3. The applicant depones that she is the wife of the 1st defendant since 1964 and has annexed a marriage certificate as DBW1; that in 2014, she and her husband received the suit property as part of their inheritance from the 1st defendant's father. She further depones that she found out, by sheer chance, that her husband had executed an Agreement for Sale on 26th November, 2015 (DBW4) selling the suit property to the 2nd defendant for Kshs 1,500,000. She immediately wrote to the Deputy County Commissioner (being the Chairman of the area’s Land Control Board) to try and stop the sale (DBW5). This did not happen and a search conducted on 1st December, 2015 (DBW7) revealed that the 2nd defendant had already been registered as proprietor of suit property. This prompted her to file this suit, seeking that the whole transaction be nullified due to lack of spousal consent on her part.
4. The application is opposed. The 1st defendant vide his replying affidavit sworn on 29th December, 2015 depones that the suit property does not form part of the matrimonial property, having inherited it from his father. He averred that their matrimonial property is Title Number Loc.2/Mairi/80 measuring 16 acres, which he had subdivided among his wife (the respondent) and his children.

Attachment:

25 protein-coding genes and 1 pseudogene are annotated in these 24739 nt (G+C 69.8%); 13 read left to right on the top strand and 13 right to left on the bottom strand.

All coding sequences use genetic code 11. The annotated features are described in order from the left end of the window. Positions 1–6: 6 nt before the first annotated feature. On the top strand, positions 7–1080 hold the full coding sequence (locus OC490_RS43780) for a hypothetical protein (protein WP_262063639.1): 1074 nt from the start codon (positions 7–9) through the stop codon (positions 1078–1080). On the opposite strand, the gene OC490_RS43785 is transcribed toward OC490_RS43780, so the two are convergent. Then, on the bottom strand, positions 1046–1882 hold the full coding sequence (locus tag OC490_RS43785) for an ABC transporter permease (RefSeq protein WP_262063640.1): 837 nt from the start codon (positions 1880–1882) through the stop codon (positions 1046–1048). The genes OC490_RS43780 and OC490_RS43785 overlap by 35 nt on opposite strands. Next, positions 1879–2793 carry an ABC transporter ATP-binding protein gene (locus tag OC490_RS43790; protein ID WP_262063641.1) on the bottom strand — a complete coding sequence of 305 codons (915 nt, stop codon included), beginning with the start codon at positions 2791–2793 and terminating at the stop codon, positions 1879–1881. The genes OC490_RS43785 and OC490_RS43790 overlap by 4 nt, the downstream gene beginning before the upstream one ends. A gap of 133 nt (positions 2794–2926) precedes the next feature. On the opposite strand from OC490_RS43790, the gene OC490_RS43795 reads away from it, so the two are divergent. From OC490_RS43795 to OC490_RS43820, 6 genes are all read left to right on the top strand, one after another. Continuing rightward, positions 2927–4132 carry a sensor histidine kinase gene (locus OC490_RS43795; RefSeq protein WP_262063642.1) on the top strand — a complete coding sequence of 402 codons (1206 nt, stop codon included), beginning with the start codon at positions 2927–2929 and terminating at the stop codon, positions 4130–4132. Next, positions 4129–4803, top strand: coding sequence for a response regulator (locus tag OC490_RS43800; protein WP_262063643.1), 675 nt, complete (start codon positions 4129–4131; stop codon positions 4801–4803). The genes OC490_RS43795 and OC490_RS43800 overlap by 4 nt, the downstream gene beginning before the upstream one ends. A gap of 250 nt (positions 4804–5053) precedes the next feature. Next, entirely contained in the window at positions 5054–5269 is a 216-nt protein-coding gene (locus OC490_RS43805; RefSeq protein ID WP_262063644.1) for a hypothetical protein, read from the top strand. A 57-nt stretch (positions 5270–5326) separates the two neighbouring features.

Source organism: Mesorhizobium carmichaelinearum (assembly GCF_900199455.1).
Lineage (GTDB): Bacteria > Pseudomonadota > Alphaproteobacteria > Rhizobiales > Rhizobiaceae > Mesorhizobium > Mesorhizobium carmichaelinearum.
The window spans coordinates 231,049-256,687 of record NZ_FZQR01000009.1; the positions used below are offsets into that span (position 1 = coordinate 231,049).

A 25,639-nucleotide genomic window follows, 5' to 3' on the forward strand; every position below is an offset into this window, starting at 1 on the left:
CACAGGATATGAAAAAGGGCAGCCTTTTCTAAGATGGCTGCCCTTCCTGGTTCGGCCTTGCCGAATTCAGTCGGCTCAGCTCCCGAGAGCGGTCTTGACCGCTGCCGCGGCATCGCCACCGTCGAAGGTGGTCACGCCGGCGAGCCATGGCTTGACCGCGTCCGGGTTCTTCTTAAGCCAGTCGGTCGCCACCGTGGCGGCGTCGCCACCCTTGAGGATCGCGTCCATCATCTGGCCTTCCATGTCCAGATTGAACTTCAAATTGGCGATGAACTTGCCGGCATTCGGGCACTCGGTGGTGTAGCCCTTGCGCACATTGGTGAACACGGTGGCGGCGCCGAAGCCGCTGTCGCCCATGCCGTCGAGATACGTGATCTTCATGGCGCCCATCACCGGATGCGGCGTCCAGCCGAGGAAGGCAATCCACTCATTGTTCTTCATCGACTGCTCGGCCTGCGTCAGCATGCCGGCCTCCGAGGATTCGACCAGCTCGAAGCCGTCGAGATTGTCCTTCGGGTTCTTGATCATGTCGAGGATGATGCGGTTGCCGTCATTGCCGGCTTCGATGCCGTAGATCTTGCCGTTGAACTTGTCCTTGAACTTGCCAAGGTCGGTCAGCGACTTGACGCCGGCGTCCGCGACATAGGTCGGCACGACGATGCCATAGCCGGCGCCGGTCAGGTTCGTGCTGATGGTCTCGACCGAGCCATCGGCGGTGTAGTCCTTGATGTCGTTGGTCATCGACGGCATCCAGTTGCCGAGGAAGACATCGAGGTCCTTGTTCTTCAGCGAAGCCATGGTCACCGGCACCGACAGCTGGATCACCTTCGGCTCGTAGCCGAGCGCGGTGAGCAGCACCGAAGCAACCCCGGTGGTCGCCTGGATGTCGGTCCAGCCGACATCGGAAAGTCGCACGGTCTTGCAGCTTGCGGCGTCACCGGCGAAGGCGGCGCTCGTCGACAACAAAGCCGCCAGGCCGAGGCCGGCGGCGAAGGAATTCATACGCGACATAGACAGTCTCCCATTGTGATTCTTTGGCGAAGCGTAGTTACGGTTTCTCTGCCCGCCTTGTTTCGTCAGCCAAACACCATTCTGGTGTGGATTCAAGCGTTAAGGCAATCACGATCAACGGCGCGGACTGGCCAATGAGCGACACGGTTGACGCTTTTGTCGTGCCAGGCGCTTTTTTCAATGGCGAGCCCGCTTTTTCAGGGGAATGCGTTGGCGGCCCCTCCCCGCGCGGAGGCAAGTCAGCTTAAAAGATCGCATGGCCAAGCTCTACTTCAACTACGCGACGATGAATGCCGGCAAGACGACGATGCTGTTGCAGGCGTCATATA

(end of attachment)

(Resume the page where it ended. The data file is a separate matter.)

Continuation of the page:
5. He further depones that he had already sold the suit property to the 2nd defendant, having obtained all relevant consents; that 2nd defendant had already paid him Kshs 1,200,000 (Kshs 900,000 deposited in the 3rd defendant's bank and Kshs 300,000 in cash) to cater for his medical bills. He maintains that the application and the orders sought are an abuse of the process of the court and should in fact be dismissed with costs as the applicant is using the suit to settle their matrimonial issues.
6. The 2nd defendant also opposes this application vide his replying affidavit sworn on 29th December, 2015. He depones that he is an innocent purchaser for value having paid the 1st defendant Kshs 1,200,000 and acquired a clean title on the basis of “willing buyer, willing seller”.
7. The 3rd defendant equally opposes the application through Grounds of Opposition dated 18th December, 2015 that the Bank is merely a custodian of the funds entrusted to it by the 1st defendant and thus does not understand why it has been unnecessarily enjoined in the suit as the applicant does not have any claim against it.
8. The 4th and 5th defendants opposed the application through a Preliminary Objection as contained in their Statement of Defence. This objection was later withdrawn on 3rd March, 2016.